About the Experts

The new Beautypedia Team proudly and unequivocally maintains the commitment to help you find the best products possible for your skin. We do this by relentlessly pursuing and relying on published scientific research so you will have unbiased information on what works and what doesn't-and the sneaky ways you could be making your skin worse, not better!


The Beautypedia Team reviews all products using the same research, criteria, and objectivity, whether the product being reviewed is from Paula's Choice or another brand.

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Clinique At-A-Glance

Strengths: A few excellent moisturizers and serums; excellent sunscreens; very good cleansers and eye makeup removers; unique mattifying products; impressive selection of foundations, good concealers; some remarkable mascaras; much-improved eyeshadows, lip colors and blush formulas.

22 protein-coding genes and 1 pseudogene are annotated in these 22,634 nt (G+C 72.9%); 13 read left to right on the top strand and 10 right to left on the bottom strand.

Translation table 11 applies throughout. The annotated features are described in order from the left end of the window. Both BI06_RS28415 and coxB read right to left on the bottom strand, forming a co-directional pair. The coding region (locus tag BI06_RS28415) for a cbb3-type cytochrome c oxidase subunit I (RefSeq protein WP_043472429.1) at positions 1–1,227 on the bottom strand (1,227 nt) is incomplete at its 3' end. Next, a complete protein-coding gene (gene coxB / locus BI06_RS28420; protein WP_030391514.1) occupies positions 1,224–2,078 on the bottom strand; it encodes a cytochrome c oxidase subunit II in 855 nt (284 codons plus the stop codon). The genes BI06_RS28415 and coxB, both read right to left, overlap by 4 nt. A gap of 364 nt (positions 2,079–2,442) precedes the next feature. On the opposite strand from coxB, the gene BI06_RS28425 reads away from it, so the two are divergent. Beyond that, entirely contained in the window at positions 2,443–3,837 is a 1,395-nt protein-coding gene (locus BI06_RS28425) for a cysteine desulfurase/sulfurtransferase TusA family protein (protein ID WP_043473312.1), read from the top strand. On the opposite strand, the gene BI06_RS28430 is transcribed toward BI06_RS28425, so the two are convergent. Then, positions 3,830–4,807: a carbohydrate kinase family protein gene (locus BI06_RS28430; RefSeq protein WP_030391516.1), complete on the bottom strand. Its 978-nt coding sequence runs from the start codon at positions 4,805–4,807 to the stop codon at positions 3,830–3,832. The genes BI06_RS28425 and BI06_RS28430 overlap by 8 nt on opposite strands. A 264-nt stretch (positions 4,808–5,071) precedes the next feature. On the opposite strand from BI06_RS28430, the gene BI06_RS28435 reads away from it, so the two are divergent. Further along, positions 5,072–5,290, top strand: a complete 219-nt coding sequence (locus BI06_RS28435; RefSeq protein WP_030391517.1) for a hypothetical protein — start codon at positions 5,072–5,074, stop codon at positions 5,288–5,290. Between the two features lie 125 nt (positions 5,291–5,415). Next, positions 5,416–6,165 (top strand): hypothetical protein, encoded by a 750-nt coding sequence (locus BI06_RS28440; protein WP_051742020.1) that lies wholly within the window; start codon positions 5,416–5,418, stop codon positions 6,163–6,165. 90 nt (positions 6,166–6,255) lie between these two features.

Weaknesses: Bar soaps (which can clog pores and dull skin); alcohol-based toners; unfortunate choice of jar packaging for antioxidant-loaded moisturizers.

Estee Lauder-owned Clinique launched the concept of cosmetics being "allergy-tested," "hypoallergenic," "100% fragrance-free," and "dermatologist tested." Of those marketing claims, the only one with significance is "100% fragrance-free," which, for the most part, Clinique maintains (although it does add some fragrant extracts to a few products). Unfortunately, terms like “hypoallergenic” and “dermatologist tested” aren’t regulated by the FDA and can mean anything—thus, you still need to rely on the ingredient list to tell you whether their product contains any ingredients with the potential to irritate skin.